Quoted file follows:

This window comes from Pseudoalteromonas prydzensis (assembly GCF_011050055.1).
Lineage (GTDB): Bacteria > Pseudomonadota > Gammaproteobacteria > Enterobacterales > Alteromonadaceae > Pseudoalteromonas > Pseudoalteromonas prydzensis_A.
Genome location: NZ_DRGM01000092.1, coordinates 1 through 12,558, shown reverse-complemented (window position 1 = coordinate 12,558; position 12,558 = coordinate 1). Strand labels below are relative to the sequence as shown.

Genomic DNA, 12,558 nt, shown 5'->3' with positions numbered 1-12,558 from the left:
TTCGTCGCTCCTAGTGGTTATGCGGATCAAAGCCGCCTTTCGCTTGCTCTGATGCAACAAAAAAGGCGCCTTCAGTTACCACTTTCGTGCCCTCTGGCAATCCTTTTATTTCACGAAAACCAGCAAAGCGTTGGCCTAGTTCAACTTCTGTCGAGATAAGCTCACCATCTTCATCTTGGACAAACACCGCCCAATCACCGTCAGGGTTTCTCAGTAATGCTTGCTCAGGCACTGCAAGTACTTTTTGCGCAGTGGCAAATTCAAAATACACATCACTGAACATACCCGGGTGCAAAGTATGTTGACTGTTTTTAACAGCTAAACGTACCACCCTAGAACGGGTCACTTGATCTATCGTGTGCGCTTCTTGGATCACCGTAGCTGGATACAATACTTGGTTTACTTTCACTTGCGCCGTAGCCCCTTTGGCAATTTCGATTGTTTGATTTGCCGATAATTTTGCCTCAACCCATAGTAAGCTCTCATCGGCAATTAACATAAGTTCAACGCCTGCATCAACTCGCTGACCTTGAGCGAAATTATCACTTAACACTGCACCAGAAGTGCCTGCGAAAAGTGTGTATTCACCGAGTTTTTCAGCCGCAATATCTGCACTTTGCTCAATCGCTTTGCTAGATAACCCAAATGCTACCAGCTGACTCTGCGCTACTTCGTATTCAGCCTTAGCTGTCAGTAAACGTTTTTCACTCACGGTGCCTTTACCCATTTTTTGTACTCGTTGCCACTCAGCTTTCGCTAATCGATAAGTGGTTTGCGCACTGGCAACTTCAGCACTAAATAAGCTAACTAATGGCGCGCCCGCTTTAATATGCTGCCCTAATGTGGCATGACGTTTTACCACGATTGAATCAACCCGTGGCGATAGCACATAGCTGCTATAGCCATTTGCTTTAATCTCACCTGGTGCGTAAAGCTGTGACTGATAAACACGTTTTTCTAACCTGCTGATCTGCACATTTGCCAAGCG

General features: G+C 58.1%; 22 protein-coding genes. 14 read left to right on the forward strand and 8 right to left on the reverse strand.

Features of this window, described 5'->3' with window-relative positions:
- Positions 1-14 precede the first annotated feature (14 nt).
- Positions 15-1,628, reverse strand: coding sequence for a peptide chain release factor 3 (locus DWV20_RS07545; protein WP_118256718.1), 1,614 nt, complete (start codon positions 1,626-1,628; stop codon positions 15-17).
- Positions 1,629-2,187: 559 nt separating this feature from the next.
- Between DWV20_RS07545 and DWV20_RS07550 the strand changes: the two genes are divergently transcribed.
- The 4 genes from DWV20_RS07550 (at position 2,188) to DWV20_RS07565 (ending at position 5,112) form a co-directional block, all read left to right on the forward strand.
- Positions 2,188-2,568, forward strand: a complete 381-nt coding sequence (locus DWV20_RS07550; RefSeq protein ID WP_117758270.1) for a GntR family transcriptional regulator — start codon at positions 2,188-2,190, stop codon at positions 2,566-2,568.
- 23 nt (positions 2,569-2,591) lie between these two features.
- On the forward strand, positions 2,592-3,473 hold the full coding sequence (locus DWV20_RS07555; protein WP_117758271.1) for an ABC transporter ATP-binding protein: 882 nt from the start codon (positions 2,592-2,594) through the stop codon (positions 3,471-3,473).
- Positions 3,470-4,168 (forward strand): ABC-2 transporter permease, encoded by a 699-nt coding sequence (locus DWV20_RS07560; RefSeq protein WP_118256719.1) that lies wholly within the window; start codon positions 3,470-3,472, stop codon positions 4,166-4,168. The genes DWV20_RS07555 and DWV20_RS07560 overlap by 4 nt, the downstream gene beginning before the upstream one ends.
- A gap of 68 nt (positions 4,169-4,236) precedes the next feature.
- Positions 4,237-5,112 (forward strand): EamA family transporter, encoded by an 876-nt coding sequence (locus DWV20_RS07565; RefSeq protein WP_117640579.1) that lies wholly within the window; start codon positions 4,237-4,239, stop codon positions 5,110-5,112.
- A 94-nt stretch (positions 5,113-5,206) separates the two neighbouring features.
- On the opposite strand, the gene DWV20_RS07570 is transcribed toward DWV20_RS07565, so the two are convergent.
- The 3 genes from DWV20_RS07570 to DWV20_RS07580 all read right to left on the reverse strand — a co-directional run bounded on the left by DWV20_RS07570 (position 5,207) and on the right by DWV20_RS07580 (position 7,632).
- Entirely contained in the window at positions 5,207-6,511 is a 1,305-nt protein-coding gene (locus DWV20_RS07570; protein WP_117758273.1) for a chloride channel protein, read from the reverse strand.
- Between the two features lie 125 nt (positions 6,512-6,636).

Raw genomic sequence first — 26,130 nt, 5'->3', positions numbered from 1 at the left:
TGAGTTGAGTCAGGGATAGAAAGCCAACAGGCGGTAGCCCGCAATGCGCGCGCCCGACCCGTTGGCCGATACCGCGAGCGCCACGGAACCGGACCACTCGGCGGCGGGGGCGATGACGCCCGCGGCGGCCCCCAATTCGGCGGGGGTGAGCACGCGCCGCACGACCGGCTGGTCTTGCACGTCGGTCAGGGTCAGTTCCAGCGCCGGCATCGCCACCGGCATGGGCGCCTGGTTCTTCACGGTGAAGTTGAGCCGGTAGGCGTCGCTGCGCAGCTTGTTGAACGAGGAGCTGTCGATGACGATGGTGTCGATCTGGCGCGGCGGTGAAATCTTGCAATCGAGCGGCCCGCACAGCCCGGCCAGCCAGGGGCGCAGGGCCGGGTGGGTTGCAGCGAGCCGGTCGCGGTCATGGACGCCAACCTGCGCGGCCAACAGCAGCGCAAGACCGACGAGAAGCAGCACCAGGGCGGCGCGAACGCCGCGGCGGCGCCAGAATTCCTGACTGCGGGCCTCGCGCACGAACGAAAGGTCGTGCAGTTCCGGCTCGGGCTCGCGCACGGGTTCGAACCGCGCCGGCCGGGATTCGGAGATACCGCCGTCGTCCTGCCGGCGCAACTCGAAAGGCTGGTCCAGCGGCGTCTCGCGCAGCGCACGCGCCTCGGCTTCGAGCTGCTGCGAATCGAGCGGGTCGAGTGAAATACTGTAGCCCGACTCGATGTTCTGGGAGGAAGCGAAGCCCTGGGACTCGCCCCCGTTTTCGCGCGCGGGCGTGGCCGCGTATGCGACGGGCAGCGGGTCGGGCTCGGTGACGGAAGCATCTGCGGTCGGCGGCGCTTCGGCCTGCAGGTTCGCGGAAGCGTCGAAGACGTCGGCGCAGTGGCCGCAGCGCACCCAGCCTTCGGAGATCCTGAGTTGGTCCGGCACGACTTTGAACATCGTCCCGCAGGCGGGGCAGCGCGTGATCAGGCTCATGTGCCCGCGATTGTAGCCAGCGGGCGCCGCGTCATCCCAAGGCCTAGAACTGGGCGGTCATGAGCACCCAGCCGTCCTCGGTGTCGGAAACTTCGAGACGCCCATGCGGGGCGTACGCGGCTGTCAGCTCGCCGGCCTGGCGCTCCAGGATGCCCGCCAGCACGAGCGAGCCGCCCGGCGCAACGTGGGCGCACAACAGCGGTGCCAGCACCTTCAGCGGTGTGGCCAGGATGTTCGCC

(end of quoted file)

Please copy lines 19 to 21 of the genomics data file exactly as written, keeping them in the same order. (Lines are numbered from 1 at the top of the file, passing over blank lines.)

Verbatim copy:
- A 94-nt stretch (positions 5,113-5,206) separates the two neighbouring features.
- On the opposite strand, the gene DWV20_RS07570 is transcribed toward DWV20_RS07565, so the two are convergent.
- The 3 genes from DWV20_RS07570 to DWV20_RS07580 all read right to left on the reverse strand — a co-directional run bounded on the left by DWV20_RS07570 (position 5,207) and on the right by DWV20_RS07580 (position 7,632).